April 2009
Volume 50, Issue 13
Free
ARVO Annual Meeting Abstract  |   April 2009
Retinal Microvascular KATP Channels: Redox Regulation, Spermine Modulation and Diabetic Alteration
Author Affiliations & Notes
  • M. Fukumoto
    Ophthalmology and Visual Sciences, University of Michigan, Ann Arbor, Michigan
  • E. Ishizaki
    Ophthalmology and Visual Sciences, University of Michigan, Ann Arbor, Michigan
  • D. G. Puro
    Ophthalmology and Visual Sciences, University of Michigan, Ann Arbor, Michigan
  • Footnotes
    Commercial Relationships  M. Fukumoto, None; E. Ishizaki, None; D.G. Puro, None.
  • Footnotes
    Support  EY12505 and RPB
Investigative Ophthalmology & Visual Science April 2009, Vol.50, 18. doi:https://doi.org/
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      M. Fukumoto, E. Ishizaki, D. G. Puro; Retinal Microvascular KATP Channels: Redox Regulation, Spermine Modulation and Diabetic Alteration. Invest. Ophthalmol. Vis. Sci. 2009;50(13):18. doi: https://doi.org/.

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      © ARVO (1962-2015); The Authors (2016-present)

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Abstract

Purpose: : We assessed the interrelationships of microvascular redox status, spermine-mediated oxidation and diabetes on the function of KATP channels whose activation in retinal microvessels mediates the hyperpolarizing effects of the vasoactive signals, adenosine and dopamine.

Methods: : Ionic currents were monitored via perforated-patch pipettes sealed onto mural cells located on microvascular complexes freshly isolated from the adult rat retina. Intracellular oxidants were monitored with the dye, carboxy-H2DCFDA. The KATP activator, pinacidil (5µM), was used to induce the KATP current. Rats were made diabetic by streptozotocin.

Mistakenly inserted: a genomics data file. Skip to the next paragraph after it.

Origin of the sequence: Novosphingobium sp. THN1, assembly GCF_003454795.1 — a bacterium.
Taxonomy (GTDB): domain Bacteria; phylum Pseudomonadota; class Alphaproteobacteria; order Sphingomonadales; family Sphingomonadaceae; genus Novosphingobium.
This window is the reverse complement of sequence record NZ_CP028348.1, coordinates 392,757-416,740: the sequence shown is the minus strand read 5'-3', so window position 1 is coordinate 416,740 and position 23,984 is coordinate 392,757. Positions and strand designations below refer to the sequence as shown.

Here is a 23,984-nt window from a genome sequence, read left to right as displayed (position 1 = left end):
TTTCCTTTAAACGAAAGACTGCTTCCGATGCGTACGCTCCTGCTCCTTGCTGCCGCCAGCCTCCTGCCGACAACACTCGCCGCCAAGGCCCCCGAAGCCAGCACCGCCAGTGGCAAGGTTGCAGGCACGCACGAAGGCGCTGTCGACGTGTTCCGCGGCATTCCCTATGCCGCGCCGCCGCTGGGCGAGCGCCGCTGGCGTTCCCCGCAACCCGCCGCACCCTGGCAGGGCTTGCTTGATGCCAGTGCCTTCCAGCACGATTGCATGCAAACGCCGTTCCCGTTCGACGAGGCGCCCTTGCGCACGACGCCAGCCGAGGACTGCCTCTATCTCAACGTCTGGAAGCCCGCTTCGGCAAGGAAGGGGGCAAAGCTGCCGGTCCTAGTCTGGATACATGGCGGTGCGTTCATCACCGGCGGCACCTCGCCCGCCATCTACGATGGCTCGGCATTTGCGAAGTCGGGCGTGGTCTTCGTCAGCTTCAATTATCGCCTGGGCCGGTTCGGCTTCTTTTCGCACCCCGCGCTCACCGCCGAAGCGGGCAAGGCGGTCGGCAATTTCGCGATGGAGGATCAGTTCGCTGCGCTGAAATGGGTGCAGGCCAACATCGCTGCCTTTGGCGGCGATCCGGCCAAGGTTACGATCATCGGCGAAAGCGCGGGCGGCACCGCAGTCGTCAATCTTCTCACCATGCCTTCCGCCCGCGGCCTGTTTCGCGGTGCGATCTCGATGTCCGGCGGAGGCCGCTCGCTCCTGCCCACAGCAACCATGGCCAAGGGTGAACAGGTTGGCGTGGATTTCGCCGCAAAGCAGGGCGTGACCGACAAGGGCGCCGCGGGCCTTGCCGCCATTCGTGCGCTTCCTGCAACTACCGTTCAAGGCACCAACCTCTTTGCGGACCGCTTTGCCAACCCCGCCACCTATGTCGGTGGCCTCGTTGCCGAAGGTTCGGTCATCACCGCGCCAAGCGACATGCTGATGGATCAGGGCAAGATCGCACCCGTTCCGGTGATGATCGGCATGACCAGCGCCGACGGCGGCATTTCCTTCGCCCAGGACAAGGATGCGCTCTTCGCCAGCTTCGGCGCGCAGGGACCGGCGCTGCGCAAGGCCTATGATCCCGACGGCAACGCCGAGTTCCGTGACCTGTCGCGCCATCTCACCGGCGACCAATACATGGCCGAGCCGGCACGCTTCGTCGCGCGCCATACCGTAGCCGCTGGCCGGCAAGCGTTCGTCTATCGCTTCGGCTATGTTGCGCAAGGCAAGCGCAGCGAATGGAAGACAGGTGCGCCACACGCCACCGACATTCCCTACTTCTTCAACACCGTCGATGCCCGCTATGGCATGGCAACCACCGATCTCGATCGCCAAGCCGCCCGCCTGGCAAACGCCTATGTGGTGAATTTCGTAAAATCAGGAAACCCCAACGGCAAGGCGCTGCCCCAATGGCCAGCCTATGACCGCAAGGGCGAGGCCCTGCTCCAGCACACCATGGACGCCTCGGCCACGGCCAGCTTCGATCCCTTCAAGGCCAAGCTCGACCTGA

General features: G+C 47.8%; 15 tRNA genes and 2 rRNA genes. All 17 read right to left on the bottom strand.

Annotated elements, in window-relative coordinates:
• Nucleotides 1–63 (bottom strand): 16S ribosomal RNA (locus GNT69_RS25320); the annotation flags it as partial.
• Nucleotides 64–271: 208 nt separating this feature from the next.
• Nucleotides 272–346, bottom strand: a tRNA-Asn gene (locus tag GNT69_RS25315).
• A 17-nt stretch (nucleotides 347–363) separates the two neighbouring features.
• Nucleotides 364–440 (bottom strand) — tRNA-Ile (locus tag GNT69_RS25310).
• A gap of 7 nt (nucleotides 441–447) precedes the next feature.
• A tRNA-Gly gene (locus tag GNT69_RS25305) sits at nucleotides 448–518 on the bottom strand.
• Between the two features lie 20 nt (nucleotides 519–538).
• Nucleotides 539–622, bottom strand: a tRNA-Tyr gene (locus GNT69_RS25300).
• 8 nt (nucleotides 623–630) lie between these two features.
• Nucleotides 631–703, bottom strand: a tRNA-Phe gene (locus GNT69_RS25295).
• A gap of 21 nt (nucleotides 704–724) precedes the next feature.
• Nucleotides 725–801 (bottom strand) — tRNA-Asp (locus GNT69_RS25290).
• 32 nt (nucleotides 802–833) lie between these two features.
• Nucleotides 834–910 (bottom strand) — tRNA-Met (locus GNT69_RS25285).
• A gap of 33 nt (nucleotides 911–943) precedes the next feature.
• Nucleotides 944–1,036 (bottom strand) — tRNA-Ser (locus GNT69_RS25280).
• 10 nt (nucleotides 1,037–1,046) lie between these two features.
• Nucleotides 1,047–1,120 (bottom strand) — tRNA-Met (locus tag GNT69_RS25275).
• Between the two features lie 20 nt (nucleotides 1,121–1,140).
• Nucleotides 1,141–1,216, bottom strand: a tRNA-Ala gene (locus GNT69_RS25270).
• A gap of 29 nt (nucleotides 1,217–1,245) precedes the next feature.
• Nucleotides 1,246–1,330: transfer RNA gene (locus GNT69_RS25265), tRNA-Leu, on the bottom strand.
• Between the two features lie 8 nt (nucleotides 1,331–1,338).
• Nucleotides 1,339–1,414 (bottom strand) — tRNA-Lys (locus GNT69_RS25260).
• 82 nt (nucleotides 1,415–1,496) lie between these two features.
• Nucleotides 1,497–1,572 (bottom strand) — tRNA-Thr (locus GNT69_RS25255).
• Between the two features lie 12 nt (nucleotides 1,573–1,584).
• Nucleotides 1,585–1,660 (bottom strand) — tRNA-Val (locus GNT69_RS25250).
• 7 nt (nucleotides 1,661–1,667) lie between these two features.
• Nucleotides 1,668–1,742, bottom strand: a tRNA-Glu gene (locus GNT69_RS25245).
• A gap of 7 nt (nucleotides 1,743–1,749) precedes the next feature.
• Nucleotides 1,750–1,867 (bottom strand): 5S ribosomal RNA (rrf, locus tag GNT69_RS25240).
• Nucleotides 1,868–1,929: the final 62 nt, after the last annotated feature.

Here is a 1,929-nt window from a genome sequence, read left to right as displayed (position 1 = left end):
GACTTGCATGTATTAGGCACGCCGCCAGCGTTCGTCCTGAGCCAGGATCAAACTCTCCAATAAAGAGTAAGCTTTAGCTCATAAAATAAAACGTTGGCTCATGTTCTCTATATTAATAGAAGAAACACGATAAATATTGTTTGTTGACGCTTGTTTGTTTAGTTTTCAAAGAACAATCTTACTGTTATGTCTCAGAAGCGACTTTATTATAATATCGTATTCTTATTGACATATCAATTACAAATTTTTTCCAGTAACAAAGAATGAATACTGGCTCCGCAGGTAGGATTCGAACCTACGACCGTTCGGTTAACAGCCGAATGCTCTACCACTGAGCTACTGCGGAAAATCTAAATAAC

Results: : In a series of 27 experiments, the pinacidil-induced conductance detected in retinal microvessels was enhanced (p < 0.01) by the chemical oxidant, 5,5'-dithionitrobenzoate (DTNB), and diminished (p < 0.01) by dithiothreitol (DTT), a reductant. Other experiments tested the hypothesis that spermine, a polyamine whose catabolism generates H2O2 and other oxidants, plays a role in regulating KATP channel activity in retinal microvessels. Use of an oxidation-sensitive dye demonstrated that exposure to 5mM spermine increased (p < 0.001, n = 17) the concentration of oxidants in microvascular cells. In other experiments, we observed that spermine increased (p < 0.001, n = 7) the KATP conductance by a mechanism sensitive to the reductant, DTT. Conversely, inhibition of spermine synthesis by DFMO decreased (p < 0.001, n= 5) the KATP current. Because diabetes upregulates spermine in retinal microvessels, we conducted 63 experiments using microvessels from diabetic rats. We found that after 6.6± 0.4 weeks of hyperglycemia, the KATP conductance was increased (p < 0.001) by a mechanism sensitive to DTT (p < 0.001) and DFMO (p < 0.001).

Conclusions: : We conclude that the function of KATP channels in retinal microvessels is potently regulated by a redox mechanism driven by the polyamine, spermine. In addition to the identification of spermine-dependent oxidation as a physiological mechanism regulating the activity of microvascular KATP channels, our results also support the possibility that spermine-dependent oxidation plays a role in causing functional changes in the microvasculature of the diabetic retina.

Keywords: retina • ion channels • diabetes 
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